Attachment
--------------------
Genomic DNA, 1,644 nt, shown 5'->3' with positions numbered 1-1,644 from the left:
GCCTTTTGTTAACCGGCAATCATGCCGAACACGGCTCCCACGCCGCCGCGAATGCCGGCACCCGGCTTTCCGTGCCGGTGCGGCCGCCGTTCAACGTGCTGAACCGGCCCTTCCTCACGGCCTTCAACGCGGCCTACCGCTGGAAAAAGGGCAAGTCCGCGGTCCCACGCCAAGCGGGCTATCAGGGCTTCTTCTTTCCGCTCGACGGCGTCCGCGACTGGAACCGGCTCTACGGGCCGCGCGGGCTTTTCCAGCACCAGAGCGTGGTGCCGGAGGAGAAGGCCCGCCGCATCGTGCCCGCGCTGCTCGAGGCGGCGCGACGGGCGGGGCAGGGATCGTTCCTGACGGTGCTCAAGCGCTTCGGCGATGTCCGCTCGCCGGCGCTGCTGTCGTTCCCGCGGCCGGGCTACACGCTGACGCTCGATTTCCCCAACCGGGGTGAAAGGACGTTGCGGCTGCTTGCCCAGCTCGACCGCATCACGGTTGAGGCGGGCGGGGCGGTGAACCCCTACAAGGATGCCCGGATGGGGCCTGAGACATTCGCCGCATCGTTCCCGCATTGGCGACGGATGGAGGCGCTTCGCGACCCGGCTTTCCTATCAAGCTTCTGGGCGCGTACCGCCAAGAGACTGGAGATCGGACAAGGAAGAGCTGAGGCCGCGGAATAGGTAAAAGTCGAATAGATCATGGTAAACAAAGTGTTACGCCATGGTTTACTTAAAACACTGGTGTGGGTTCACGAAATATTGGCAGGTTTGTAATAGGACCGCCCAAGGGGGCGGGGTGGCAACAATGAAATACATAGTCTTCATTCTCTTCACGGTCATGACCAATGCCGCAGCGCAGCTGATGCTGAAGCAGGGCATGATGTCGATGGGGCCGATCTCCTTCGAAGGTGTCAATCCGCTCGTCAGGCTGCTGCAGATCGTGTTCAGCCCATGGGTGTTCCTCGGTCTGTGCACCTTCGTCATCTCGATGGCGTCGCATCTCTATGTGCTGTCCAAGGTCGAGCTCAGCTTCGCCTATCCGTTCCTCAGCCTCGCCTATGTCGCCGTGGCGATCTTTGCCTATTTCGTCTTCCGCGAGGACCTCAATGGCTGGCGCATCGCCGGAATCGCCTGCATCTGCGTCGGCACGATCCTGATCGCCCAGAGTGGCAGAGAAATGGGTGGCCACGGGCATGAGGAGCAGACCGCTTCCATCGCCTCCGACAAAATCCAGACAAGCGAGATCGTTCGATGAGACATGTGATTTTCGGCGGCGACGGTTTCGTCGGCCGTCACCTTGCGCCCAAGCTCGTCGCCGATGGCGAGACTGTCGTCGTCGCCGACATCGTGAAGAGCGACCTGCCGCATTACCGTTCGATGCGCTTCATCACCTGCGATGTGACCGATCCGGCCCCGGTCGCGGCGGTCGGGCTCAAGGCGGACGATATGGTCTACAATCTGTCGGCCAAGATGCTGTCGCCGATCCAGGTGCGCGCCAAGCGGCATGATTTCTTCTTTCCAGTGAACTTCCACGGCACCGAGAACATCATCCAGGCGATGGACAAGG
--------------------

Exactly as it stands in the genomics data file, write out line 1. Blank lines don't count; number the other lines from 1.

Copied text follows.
Genomic DNA, 1,644 nt, shown 5'->3' with positions numbered 1-1,644 from the left: